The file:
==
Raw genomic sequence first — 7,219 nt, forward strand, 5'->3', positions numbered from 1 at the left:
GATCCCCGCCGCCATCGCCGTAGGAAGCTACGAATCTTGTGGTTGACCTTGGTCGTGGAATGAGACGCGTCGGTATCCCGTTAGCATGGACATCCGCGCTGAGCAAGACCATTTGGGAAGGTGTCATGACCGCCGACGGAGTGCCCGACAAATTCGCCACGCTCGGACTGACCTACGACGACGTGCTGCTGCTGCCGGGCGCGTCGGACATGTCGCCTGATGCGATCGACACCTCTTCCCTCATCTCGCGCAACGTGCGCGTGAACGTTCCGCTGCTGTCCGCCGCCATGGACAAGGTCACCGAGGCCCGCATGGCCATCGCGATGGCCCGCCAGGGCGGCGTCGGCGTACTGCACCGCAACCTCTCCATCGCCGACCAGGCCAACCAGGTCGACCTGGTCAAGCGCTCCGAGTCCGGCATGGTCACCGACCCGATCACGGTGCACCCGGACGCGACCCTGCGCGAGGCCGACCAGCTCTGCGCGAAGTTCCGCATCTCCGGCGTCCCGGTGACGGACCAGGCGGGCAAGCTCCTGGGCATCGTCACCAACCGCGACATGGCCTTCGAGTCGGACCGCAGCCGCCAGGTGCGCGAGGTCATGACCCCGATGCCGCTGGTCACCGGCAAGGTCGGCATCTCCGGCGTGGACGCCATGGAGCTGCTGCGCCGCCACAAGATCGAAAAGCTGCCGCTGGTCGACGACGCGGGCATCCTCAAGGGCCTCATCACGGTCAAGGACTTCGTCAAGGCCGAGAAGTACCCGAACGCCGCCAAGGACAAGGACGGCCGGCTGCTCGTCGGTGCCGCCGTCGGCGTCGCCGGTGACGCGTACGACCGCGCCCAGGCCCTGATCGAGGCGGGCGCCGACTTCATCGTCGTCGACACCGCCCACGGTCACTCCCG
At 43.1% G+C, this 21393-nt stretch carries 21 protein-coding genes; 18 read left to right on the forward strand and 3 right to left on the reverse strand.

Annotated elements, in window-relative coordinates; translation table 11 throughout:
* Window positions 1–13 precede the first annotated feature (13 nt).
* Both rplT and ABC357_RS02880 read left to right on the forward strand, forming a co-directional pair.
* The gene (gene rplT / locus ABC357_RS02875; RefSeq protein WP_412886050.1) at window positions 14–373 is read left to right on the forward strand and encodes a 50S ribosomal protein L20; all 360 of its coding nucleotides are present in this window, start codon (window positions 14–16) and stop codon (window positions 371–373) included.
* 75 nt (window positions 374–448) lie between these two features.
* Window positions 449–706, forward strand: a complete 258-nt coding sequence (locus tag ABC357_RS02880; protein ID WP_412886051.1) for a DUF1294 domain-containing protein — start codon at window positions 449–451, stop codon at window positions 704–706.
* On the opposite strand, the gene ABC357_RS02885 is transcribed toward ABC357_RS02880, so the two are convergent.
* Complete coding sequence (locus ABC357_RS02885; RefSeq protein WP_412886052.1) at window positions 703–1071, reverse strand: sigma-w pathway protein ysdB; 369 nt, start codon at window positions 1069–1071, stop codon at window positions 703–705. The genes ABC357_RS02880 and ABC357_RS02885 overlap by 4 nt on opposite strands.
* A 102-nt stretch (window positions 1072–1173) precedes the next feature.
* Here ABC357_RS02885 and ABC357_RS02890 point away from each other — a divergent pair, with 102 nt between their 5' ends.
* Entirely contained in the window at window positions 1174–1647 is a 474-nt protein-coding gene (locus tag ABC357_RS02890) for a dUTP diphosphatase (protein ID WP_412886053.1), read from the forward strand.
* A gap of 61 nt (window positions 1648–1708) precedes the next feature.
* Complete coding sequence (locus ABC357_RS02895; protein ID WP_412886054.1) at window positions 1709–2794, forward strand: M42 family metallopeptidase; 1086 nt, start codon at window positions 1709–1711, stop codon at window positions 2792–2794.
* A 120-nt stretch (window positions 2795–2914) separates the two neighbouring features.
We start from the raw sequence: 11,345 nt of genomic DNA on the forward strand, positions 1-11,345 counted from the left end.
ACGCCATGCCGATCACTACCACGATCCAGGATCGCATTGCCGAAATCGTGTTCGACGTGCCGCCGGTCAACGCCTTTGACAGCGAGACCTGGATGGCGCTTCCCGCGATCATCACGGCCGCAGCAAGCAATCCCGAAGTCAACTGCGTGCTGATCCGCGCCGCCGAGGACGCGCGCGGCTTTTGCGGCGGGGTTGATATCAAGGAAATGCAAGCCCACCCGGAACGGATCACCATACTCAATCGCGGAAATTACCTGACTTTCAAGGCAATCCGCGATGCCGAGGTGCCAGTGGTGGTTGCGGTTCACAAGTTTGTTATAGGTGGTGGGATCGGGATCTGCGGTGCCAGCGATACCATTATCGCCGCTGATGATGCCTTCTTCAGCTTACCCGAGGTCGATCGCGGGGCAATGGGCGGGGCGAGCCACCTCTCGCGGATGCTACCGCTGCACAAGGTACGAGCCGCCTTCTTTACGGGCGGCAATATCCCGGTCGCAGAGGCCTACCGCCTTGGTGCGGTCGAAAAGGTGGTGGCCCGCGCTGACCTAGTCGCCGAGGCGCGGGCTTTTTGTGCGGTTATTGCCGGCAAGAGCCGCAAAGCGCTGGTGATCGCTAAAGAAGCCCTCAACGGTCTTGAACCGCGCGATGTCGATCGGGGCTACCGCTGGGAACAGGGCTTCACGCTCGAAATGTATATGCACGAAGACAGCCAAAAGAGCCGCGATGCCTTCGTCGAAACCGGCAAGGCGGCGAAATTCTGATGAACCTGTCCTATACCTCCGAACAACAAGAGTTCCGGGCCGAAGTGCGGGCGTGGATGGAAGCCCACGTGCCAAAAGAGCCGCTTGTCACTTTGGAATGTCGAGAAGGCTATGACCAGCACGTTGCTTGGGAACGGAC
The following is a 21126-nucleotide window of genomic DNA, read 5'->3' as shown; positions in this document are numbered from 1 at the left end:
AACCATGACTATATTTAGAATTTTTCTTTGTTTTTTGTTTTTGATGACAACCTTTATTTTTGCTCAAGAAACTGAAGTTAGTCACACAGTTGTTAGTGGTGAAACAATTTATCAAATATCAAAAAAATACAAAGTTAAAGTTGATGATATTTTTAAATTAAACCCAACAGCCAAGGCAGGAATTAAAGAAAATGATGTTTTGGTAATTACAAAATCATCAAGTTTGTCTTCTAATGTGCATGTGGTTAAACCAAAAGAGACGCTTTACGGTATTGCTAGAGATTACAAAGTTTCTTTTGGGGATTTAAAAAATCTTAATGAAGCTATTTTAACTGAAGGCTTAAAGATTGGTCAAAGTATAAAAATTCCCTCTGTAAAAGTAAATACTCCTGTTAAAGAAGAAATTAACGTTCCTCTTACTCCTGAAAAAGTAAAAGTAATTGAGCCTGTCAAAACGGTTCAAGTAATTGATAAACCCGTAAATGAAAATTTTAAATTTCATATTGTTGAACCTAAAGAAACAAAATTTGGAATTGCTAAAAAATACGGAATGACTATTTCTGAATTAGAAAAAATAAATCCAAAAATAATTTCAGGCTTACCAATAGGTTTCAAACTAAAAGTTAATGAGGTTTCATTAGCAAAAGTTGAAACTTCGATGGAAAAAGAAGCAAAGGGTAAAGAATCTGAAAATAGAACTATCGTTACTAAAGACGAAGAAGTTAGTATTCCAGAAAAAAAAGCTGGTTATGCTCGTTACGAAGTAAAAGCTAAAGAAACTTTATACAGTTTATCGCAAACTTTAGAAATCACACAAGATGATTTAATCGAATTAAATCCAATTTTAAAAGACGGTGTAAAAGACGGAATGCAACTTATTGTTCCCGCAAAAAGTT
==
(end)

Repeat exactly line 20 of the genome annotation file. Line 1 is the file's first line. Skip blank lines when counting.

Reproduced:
The following is a 21126-nucleotide window of genomic DNA, read 5'->3' as shown; positions in this document are numbered from 1 at the left end: